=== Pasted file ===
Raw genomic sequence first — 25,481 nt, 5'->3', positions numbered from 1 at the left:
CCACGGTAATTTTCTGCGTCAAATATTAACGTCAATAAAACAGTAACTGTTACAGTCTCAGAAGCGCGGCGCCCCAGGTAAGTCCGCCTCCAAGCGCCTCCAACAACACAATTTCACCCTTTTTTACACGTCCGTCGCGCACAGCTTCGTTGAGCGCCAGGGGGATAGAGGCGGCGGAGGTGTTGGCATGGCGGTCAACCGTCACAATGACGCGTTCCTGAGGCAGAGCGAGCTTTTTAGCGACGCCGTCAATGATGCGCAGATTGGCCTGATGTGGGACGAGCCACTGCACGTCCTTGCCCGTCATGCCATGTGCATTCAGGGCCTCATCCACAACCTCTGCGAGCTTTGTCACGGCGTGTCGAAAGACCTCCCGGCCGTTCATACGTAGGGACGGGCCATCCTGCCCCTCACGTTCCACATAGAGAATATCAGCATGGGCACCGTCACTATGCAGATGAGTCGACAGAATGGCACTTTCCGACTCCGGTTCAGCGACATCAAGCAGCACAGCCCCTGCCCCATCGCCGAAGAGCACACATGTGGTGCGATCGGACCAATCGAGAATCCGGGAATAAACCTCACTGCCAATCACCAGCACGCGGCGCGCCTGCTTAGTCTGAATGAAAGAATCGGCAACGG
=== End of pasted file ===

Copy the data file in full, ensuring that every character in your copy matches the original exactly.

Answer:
Raw genomic sequence first — 25,481 nt, 5'->3', positions numbered from 1 at the left:
CCACGGTAATTTTCTGCGTCAAATATTAACGTCAATAAAACAGTAACTGTTACAGTCTCAGAAGCGCGGCGCCCCAGGTAAGTCCGCCTCCAAGCGCCTCCAACAACACAATTTCACCCTTTTTTACACGTCCGTCGCGCACAGCTTCGTTGAGCGCCAGGGGGATAGAGGCGGCGGAGGTGTTGGCATGGCGGTCAACCGTCACAATGACGCGTTCCTGAGGCAGAGCGAGCTTTTTAGCGACGCCGTCAATGATGCGCAGATTGGCCTGATGTGGGACGAGCCACTGCACGTCCTTGCCCGTCATGCCATGTGCATTCAGGGCCTCATCCACAACCTCTGCGAGCTTTGTCACGGCGTGTCGAAAGACCTCCCGGCCGTTCATACGTAGGGACGGGCCATCCTGCCCCTCACGTTCCACATAGAGAATATCAGCATGGGCACCGTCACTATGCAGATGAGTCGACAGAATGGCACTTTCCGACTCCGGTTCAGCGACATCAAGCAGCACAGCCCCTGCCCCATCGCCGAAGAGCACACATGTGGTGCGATCGGACCAATCGAGAATCCGGGAATAAACCTCACTGCCAATCACCAGCACGCGGCGCGCCTGCTTAGTCTGAATGAAAGAATCGGCAACGG